Is my outside sewer cleanout a straight line from my basement drain?

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A possible addition to this article: In Canada, at least, there are often numerous cleanouts on each branch off the main sewer line, generally tucked behind cabinets. Thus, if only the sink (toilet/shower/whatever) is blocked, or if only the one bathroom is blocked, you can use the clean out for the sewer line directly from the problem area, rather than having to go through the entire house, which saves you a lot of time (and money, if you're paying your plumber by the hour). I kind of expected this would be standard since it's the easiest way to get access to a specific branchline where the problem is; steering augers into the proper path of a junction is

a royal pain.

@anon167424 (The guy with the sinkhole issues): I'm afraid the city doesn't really know what it's talking about. The presence or absence of an opening that gives access to the sewage line into your home is irrelevant to the geological forces that cause sinkholes to develop. There are a...

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Often thought of as the main drain in a home, the horizontal drain line connects the house to the outdoor portion of the sewer line and then eventually to the municipal sewer system or a septic system. While most homeowners never have to worry about this important drainage system, there are always a few unlucky souls who are forced to deal with a main sewer line maintenance issue. Unfortunately, some sewer lines just aren't big enough to handle all of the discharge from showers, toilets, washing machines, and sinks. The end result: unexpected problems with your London Ontario sewer system.

How to Find Your Sewer Cleanout in Order to Conduct Sewer Maintenance

In homes constructed within the last 45 years, the cleanouts are usually located in the front of the house, under the basement floor. This is also where the drain exits the house. Alternatively, in the event of needing sewer maintenance, you can also find your cleanout outside the home, although it will likely be...

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A puddle of dirty water keeps rising through the floor drain in my basement. Is it something I can fix?

Twice in the period of a year, I've noticed a 2' circle of dirty water around the floor drain in my basement. I can't tell if it's after a heavy rain or not, or what other factors might be involved. I took off the drain cap and tried to put a 25' metal auger down there, but it only goes down about 12" and feels like hard ground underneath? Does that sound right? I was hoping to feed a lot more of the auger down in there and hopefully find a clog.

What types of problems should I be looking for? Is there something in particular that would cause this?

Just trying to handle this without spending money on a plumber just yet -...

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CAUTION,
Using these expandable plugs, flapper valves.

I'll bet the Toilet and Storm are the same.
If only one line leads to the street, they are the same.
If in fact they are separate, the following still applies.

If plug is placed near floor drain like some have with floating ball
just under the floor drain cover,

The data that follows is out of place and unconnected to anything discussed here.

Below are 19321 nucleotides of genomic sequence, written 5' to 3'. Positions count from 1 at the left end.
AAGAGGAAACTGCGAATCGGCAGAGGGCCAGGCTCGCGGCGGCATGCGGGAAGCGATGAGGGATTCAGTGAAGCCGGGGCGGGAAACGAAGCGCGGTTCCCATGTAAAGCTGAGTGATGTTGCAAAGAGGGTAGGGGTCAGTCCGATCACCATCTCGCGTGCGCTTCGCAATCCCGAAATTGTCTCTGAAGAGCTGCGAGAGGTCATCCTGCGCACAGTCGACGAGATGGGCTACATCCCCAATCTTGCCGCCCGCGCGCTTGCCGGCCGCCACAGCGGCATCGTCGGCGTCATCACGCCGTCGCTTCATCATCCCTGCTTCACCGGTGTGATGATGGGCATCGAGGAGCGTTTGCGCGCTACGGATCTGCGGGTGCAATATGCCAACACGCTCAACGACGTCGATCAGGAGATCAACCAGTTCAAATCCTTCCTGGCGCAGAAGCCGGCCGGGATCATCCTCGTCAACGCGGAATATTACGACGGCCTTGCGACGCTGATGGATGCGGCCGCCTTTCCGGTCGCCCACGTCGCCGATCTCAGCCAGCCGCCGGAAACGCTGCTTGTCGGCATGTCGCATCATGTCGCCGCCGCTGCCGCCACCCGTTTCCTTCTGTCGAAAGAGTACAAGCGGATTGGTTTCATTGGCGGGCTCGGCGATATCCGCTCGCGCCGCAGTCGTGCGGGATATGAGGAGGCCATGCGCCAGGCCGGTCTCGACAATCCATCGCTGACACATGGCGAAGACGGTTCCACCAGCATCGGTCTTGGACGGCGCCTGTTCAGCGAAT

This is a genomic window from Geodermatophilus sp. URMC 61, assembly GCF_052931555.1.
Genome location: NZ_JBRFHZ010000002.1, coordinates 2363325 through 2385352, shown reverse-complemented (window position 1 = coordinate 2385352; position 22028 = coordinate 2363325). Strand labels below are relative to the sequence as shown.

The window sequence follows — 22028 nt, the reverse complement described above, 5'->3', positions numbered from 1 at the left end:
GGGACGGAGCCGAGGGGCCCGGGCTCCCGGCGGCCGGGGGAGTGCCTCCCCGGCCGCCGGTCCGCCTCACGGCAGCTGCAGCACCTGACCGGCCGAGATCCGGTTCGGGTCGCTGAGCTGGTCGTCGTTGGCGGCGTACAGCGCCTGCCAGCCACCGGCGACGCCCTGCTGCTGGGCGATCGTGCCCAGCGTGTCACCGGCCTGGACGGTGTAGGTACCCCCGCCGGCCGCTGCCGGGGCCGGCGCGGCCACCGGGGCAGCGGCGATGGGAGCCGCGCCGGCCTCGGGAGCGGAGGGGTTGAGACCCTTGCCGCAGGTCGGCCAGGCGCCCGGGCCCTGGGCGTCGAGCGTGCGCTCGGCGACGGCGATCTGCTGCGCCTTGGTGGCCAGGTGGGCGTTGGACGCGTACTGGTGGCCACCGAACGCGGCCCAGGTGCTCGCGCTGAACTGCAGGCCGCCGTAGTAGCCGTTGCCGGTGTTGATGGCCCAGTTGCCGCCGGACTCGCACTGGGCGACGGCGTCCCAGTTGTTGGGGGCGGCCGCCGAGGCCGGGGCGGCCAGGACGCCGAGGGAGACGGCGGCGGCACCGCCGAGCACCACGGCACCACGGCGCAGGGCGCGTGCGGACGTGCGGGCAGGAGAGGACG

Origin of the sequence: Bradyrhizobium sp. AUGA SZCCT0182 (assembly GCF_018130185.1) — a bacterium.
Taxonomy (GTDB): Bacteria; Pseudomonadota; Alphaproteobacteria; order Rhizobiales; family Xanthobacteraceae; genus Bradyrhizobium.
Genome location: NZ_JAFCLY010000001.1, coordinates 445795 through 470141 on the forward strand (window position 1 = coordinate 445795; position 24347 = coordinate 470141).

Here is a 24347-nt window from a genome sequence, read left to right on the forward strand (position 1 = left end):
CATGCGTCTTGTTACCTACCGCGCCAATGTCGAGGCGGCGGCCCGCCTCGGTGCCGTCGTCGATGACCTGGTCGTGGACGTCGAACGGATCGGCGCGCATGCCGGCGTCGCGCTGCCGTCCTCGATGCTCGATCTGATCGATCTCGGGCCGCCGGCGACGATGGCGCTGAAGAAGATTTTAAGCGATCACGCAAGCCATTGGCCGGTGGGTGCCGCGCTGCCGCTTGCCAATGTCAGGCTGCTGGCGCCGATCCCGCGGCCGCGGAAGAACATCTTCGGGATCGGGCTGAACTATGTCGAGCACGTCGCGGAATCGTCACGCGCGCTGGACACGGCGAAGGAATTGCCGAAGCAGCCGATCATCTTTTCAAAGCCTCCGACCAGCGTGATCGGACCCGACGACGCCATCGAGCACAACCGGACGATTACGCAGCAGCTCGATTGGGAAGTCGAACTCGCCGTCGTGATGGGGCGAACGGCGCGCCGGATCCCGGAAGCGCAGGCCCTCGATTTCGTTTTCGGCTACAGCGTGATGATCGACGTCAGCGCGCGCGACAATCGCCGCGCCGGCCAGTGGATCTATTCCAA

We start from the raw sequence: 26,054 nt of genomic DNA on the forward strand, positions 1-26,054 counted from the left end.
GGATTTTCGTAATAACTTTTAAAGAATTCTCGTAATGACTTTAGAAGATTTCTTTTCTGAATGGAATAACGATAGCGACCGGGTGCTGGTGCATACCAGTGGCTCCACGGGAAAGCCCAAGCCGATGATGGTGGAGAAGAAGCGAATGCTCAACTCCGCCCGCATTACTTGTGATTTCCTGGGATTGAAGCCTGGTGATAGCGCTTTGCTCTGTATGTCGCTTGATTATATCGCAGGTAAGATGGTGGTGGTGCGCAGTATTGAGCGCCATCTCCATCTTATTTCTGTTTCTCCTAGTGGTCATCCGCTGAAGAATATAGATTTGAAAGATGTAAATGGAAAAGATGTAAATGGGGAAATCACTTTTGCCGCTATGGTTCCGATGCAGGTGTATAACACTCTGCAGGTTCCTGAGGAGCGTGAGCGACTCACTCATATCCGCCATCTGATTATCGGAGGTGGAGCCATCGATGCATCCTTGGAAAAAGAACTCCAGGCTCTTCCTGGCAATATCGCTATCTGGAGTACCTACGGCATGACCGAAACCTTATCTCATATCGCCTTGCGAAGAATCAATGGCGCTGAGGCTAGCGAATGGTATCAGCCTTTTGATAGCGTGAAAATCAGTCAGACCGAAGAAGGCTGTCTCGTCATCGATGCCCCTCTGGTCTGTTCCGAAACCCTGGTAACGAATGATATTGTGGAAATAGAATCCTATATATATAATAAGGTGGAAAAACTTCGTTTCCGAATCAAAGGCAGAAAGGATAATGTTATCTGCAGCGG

that's fine for general back-flow from sewer.

Extreme pressure in line from street, and floor drain blocked,
can easily force sewage to the next level flooding kitchen to
bedroom from toilets /sinks.

In the past to control home sewer flooding in my area,
the storm drain entrance at the curb is blocked off with
custom shaped wooden timber.

A slot is made to only let so much water flow through it.
All entrances need to be blocked for your block.
Street Intersections can have up to 6 of them.

When water starts to white cap down the street and sidewalks,
...

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Frequently Asked Questions about Mainline Backwater Valves

Q: How much slope is required in a drain line in order to use a backwater valve?
A: In all installations, make sure the slope is adequate. It must be at least 2% (or 1/4" per foot) to insure proper operation (NOTE: this requirement does not apply to SF [Straight -Fit] and ML-FR-4 valves).

PLEASE NOTE: The Adapt-A-Valve takes up 6" of run in your line and the outlet is 1-1/2" LOWER than the inlet, so in just 6" the level of the pipe at the outlet side needs to be 1-1/2" lower. The Fullport Backwater Valve takes up 12" of run in your line and the outlet is 3/4" LOWER than the inlet, so in just 12" the level of the pipe at the outlet side needs to be 3/4" lower. Depending upon the amount of slope in your line (2% minimum is required for proper operation), you may need to replace several feet of pipe downstream from the valve to average out the "loss" of fall built in to each valve.

Q: Are...

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SEPTIC TANK, HOW TO FIND - CONTENTS: How to locate the septic tank, cesspool, or drywell at a property, a detailed, step by step procedure to find the septic tank, distribution box, and leach field. Safety Warnings for People Looking for the Septic Tank; POST a QUESTION or READ FAQs about all methods for locating a septic tank, drywell, or cesspool as well as other septic system components such as the D-box and septic soakaway bed, leaching field, or drainfield. REFERENCES

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Septic tank location guide:

This document provides suggestions and procedures for finding a septic tank.

This very detailed article series (see links listed at the "More Reading" links at the bottom of this article or below) tells how to locate a septic tank or other buried site components such as the distribution box, drainfield, or a cesspool or...

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